Interestingly coincidental that it should be on the same that I create an eBook out of my own novel, The End Of All Worlds, that points me in the direction of this interesting article on eBooks, eLending, and the future of libraries.

Once again, I found myself caught in a position somewhere between the author/publisher and the reader; between copyright protection and open access. Whilst I can see why publishers are suggesting imposing lending limits on eBooks to mimic the shelf-life of the physical edition, only 24 loans seems a bit extreme, and you have to question where you place that limit. A large factor when it comes to the shelf-life of a physical book before it falls apart is down, not to the number of loans, but the quality of the printing and binding, and if you were to say that eBook had the highest quality to its binding then it would be reasonable to say that it could be lent out an infinite number of times.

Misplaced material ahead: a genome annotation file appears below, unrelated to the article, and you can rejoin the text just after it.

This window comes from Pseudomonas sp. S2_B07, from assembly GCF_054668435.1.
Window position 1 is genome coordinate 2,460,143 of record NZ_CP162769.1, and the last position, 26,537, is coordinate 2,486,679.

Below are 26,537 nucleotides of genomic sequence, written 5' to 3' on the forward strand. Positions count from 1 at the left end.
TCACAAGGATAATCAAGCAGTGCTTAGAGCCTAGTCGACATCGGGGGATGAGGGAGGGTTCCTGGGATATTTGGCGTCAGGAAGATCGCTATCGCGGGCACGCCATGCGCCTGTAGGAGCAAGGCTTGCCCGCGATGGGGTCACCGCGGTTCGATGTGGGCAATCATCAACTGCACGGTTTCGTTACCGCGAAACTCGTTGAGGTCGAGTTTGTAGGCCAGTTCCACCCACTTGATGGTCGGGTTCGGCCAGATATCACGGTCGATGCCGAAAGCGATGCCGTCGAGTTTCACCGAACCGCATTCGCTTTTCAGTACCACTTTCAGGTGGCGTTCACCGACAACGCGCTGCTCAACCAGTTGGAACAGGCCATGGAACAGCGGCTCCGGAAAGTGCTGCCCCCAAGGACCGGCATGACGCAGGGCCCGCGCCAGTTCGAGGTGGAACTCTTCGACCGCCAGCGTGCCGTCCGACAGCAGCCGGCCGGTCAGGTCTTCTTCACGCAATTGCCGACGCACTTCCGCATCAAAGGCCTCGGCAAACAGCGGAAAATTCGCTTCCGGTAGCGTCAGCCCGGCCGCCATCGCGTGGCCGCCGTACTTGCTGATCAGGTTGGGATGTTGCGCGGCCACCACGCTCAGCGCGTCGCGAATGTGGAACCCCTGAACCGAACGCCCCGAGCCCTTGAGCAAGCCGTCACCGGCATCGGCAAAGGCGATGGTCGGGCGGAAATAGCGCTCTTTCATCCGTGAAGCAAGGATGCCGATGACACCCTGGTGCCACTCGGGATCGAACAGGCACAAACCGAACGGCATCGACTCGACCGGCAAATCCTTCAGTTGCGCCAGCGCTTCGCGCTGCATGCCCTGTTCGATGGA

What I think would be more reasonable is the suggestion that if you buy 1 copy of an eBook then it can be read by just one person, or at least on one device (no reason to suggest that a device can’t have multiple readers), at a time. So libraries would still have to purchase multiple copies of an eBook just as they copy multiple copies of the latest bestsellers now, but they can continue to loan them out for years to come without fear of expiration.